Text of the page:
2010 was the start of my new life. Late that summer, I ended a seven year relationship. That’s also when I set my heart on social work. In the fall, I started my Master’s of Social Work program at UPenn. During the months leading up to that break up, I fell in love with judo and in a way, judo was all I cared about. I wanted to be at the club seven days a week, and before school started, I was there five days a week. I trained at another club on Saturdays. After the break up, judo gave me focus and hope while I was mourning those seven years. Although I chose to end it with my former boyfriend, turning my back on seven years would grind on my conscience. But all the people I met while training were so brilliant, so creative, so dedicated, their presence reminded me over and over again that I made the right choice to move forward with purpose.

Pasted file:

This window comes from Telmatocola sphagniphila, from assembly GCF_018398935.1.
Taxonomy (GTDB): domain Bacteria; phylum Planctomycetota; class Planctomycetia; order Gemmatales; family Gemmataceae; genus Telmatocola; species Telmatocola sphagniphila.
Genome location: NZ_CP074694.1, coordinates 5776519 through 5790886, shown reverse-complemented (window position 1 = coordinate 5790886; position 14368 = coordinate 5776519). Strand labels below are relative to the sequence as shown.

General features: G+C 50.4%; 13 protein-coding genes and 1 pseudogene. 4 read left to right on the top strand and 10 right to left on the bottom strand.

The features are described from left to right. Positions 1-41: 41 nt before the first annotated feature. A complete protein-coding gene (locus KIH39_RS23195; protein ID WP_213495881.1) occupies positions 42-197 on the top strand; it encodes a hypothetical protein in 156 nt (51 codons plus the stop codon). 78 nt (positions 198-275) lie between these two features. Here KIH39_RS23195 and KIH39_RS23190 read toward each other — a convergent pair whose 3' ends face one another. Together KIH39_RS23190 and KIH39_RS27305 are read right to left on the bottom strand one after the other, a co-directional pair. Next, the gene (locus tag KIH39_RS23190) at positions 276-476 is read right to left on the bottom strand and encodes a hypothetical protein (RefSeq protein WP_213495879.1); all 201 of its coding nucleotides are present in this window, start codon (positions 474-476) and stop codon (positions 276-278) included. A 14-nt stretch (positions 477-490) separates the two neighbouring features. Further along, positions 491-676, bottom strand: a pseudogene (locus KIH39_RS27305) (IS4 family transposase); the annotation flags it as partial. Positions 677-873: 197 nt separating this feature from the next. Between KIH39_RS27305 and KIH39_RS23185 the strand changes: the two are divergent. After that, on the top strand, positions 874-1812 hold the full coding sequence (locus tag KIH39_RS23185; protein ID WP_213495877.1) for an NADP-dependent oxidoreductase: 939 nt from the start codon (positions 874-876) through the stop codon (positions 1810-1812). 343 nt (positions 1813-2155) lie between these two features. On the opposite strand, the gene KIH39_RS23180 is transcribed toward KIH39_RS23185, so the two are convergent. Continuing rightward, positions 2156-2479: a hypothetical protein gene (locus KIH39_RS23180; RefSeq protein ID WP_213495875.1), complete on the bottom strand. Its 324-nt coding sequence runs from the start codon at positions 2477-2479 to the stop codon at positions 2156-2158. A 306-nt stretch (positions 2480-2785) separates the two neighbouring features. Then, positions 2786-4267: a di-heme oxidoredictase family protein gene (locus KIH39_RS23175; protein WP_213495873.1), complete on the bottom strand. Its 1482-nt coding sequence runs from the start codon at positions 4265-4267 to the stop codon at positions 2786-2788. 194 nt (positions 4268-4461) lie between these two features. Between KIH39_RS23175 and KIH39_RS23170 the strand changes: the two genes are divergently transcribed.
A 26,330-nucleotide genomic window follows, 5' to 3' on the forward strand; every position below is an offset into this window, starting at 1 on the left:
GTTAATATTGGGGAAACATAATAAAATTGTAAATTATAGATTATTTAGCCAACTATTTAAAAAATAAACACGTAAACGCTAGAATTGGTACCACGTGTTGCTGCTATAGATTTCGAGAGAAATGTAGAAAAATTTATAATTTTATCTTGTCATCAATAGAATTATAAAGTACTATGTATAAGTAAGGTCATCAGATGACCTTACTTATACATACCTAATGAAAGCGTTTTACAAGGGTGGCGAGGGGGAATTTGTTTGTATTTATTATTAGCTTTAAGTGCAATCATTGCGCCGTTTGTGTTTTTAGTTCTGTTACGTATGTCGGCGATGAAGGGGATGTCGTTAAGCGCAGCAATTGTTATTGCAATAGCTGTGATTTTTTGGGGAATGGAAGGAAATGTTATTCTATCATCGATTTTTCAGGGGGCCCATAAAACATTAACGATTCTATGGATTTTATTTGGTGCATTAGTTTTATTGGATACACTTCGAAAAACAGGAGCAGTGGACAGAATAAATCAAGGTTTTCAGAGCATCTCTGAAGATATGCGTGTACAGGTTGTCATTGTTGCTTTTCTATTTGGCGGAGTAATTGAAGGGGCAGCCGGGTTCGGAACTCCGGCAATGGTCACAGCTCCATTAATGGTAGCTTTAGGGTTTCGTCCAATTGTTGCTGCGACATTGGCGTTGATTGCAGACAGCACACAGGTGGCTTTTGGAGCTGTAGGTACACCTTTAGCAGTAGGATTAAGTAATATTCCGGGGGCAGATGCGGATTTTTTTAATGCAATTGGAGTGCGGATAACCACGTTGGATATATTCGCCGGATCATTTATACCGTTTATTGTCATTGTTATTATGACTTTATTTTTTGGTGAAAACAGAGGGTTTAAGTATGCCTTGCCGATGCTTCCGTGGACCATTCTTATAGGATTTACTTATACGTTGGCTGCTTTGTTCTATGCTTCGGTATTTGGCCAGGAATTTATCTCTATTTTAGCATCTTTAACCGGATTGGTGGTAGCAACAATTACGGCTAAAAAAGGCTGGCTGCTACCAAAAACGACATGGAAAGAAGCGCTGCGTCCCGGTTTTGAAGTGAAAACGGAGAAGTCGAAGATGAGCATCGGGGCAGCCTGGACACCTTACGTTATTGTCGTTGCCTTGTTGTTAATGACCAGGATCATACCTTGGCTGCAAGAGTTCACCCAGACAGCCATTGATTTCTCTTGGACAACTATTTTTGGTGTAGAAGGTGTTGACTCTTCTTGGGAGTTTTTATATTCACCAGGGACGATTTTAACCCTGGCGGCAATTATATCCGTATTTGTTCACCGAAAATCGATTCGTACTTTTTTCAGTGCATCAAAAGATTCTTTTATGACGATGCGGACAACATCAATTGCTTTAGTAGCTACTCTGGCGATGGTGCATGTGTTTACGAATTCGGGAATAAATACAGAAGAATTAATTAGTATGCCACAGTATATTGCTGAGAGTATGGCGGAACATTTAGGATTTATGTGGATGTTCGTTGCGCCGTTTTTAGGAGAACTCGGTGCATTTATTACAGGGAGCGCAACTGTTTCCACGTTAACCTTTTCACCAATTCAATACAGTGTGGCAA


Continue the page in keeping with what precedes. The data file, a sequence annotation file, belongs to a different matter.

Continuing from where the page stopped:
During the fall of 2010, I needed my dojo. It was another intense transition to go to graduate school. It was exciting for me to finally pursue my career in social work. I’d known for sometime that I wanted work that was complex, challenging, and had a meaning greater than myself. I wanted to solve problems and fight.  Like the individuals I met through judo, the field of social work led me to passionate, intelligent, and innovate people, several of whom I know will be in my life for a long time. Everything about social work felt right. But I almost cracked several times that fall.  Amid the pressure to perform, to achieve, to ignore sleep, and be excellent, my family life was chaotic and unsettling. I didn’t even felt at peace in my own bed. At least once a week, though, I could go to practice and be home. Judo had taught me about mental exhaustion and self-motivation, but it also gave me a safe place to let go and be all parts of myself.